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Indoor Self Storage vs. Outdoor Container Storage: Weighing the Pros and Cons
As a self-storage owner or investor, the decision to build either an indoor self-storage facility or an outdoor container storage facility is an important decision. Each option comes with its unique advantages and challenges, making it essential to carefully evaluate various factors before making a well-informed choice.
Indoor Self Storage Facility:
Indoor self-storage facilities often command higher rental rates due to the added benefits they offer, such as climate-controlled units, enhanced security or better unit ventilation. As a result, you can potentially achieve higher revenue per square foot compared to outdoor container storage. My own indoor facility achieves around £21 per square foot versus a nearby container site at £10.
Investing in an indoor facility demonstrates a commitment to providing a higher level of service and security to customers. This can lead to greater brand loyalty, attracting long-term tenants who value the premium features and are willing to pay a premium price. Indoor self storage facilities also typically sell at much higher multiples if and when you go to sell. Plus, there is a well defined market for the buying or selling of indoor sites.
The (usually) higher quality environment of indoor storage enables you to target a broader range of customers, including those seeking to store sensitive or valuable items. Additionally, you can offer ancillary services, such as packing supplies or document shredding, to increase your revenue streams.
Increased Security Measures:
Indoor facilities allow for better control over security, with options for advanced surveillance systems, access control, and onsite personnel. This heightened security not only protects customers' belongings but also instills confidence in potential tenants.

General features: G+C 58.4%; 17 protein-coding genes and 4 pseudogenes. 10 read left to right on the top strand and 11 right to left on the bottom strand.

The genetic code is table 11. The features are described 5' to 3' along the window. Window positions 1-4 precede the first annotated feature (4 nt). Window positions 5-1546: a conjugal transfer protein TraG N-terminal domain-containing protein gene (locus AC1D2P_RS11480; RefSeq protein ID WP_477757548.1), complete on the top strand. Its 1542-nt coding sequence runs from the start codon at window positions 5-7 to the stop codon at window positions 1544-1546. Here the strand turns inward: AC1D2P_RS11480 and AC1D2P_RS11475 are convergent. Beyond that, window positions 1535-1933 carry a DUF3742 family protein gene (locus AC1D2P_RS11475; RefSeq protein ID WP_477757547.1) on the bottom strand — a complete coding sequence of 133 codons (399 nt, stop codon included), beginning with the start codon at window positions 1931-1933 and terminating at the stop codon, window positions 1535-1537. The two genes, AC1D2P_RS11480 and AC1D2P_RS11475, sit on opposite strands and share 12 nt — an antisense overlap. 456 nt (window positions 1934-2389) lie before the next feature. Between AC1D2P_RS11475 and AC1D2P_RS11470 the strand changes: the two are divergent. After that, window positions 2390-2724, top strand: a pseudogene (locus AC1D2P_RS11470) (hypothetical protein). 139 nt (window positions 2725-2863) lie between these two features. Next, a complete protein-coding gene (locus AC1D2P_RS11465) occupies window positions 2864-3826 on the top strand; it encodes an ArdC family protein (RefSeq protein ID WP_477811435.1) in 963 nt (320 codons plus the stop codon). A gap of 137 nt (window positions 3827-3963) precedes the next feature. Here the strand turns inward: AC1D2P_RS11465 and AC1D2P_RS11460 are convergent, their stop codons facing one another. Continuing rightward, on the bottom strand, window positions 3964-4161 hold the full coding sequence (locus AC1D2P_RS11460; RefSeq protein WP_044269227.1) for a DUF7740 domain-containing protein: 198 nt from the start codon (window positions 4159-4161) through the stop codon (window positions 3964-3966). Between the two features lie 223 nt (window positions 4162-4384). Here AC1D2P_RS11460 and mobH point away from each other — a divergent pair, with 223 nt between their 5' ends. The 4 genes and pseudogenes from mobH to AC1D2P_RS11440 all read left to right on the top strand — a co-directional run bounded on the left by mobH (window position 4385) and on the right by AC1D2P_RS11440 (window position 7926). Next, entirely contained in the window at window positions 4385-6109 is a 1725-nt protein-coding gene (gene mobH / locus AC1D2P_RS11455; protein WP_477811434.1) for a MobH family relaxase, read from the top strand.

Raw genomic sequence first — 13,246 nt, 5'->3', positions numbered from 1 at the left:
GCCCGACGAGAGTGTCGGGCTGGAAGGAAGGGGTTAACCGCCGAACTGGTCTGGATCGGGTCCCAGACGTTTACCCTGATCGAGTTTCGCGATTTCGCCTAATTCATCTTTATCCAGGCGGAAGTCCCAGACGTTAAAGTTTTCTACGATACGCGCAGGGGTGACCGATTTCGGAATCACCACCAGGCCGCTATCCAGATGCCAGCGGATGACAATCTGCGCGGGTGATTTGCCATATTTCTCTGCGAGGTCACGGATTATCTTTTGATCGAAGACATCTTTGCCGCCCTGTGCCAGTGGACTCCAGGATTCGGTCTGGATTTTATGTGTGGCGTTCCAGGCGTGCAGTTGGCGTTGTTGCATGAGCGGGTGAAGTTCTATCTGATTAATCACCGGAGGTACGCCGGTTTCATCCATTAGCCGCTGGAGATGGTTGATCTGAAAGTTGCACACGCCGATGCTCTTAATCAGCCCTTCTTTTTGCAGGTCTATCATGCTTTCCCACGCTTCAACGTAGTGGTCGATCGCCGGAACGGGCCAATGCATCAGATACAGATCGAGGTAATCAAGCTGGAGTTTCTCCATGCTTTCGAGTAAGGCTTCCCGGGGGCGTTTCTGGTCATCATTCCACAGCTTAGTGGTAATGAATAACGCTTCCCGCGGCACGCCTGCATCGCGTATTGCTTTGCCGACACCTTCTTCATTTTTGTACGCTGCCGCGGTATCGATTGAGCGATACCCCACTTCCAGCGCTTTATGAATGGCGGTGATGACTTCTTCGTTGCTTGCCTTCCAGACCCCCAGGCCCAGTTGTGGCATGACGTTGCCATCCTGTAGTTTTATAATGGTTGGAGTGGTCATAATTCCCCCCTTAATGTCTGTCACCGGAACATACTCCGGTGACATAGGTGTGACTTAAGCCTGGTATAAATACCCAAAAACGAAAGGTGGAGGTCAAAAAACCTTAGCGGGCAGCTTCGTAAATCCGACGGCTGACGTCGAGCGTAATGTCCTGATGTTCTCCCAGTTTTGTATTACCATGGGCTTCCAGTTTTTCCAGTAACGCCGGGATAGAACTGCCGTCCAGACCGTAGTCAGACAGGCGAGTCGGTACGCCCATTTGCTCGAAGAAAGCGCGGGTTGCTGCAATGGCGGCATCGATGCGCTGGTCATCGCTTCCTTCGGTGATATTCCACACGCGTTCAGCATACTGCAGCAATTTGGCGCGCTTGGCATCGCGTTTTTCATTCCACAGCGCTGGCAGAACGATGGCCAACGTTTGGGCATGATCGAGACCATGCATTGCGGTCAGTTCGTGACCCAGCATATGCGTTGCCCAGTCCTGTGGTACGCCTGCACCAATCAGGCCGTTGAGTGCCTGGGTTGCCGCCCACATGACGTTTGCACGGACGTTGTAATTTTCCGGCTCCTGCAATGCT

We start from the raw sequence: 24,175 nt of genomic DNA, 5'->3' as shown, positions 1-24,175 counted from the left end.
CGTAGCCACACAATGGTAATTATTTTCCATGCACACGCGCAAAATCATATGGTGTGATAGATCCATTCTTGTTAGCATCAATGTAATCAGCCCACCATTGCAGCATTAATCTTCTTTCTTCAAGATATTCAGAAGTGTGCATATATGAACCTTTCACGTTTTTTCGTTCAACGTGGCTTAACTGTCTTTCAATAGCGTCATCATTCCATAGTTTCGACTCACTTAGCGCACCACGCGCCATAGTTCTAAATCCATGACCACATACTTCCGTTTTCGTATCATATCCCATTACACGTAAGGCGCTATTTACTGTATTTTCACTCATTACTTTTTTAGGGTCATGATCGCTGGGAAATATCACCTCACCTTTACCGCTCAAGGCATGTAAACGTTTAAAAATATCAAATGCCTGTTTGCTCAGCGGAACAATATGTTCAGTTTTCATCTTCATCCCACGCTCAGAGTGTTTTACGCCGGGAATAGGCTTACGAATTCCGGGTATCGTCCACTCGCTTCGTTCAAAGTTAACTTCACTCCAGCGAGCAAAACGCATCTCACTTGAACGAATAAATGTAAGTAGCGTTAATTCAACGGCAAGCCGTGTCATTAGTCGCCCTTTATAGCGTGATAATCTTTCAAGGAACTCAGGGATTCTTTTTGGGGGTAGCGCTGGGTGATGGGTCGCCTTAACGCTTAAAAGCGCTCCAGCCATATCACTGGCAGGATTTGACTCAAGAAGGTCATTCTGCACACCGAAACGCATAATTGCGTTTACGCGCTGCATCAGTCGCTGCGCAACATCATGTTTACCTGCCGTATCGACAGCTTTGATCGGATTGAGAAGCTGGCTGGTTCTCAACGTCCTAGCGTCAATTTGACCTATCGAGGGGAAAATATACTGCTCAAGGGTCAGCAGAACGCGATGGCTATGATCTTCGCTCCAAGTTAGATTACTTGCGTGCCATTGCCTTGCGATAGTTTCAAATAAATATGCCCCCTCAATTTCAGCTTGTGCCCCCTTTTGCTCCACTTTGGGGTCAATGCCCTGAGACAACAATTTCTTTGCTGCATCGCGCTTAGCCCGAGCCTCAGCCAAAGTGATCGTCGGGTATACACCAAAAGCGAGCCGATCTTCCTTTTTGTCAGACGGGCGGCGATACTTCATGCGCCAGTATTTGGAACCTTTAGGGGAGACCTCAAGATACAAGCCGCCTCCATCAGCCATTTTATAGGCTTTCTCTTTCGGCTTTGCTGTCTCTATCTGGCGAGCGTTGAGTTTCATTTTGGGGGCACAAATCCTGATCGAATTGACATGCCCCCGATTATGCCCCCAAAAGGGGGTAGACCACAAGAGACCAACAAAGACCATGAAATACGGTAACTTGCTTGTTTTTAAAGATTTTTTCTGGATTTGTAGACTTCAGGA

High Initial Investment:
Building an indoor self-storage facility demands a more substantial initial investment due to the need for climate control systems, partitioning, and advanced security infrastructure. This could impact the project's overall return on investment in the short term. When I started StoreStuff, I took out a 20 year lease on a relatively small warehouse to keep up-front costs down. I also phased the fit out (49 units on Day 1, another 40 after 9 months and the remainder 6 months later), keeping the initial costs down.
Business rates, rent (if applicable), as well as maintenance, cleaning and security costs can lead to higher ongoing operating costs. As an owner, you must carefully balance these expenses against the premium rental rates charged to customers.
Outdoor Container Storage:
Lower Construction Costs:
Developing an outdoor container storage facility typically requires fewer capital expenditures than an indoor facility. This cost-effectiveness can lead to quicker returns on investment and lower financial risks.
Versatility and Scalability:
Outdoor storage facilities offer greater flexibility in expanding storage capacity by adding more containers as demand increases. This scalability allows you to respond to market demands efficiently.
Outdoor storage containers are generally low-maintenance, as they are built to withstand various weather conditions. This can lead to lower ongoing operational expenses.
Outdoor container storage tends to command lower rental rates compared to indoor self-storage. The lack of climate control and limited amenities may deter some potential customers who prefer premium features. Some containers can have issues with damp and condensation and though steps can be taken to prevent this, customer’s may be less willing to pay higher prices due to concerns.
While basic security measures can be implemented, outdoor facilities may be perceived as less secure by potential tenants. Investing in comprehensive security solutions is essential to instil confidence in customers.
Outdoor storage exposes customers' belongings to the elements more than indoor, which may lead to weather-related damage or deterioration of certain items over time.
Although cash flow can be very strong from an outdoor container facility (which, for most investors is all that matters), if you are looking to sell it may well be more difficult to sell than an indoor facility. There have been less transactions in the UK for outdoor facilities and I suspect the multiples would likely be much lower.
There is no right or wrong choice here. Whatever you decide might well be based on how much you have to invest, whether or not you already own land or a warehouse, or what you think might work better in your local market. Either way, we have seen many successful businesses being built with both approaches.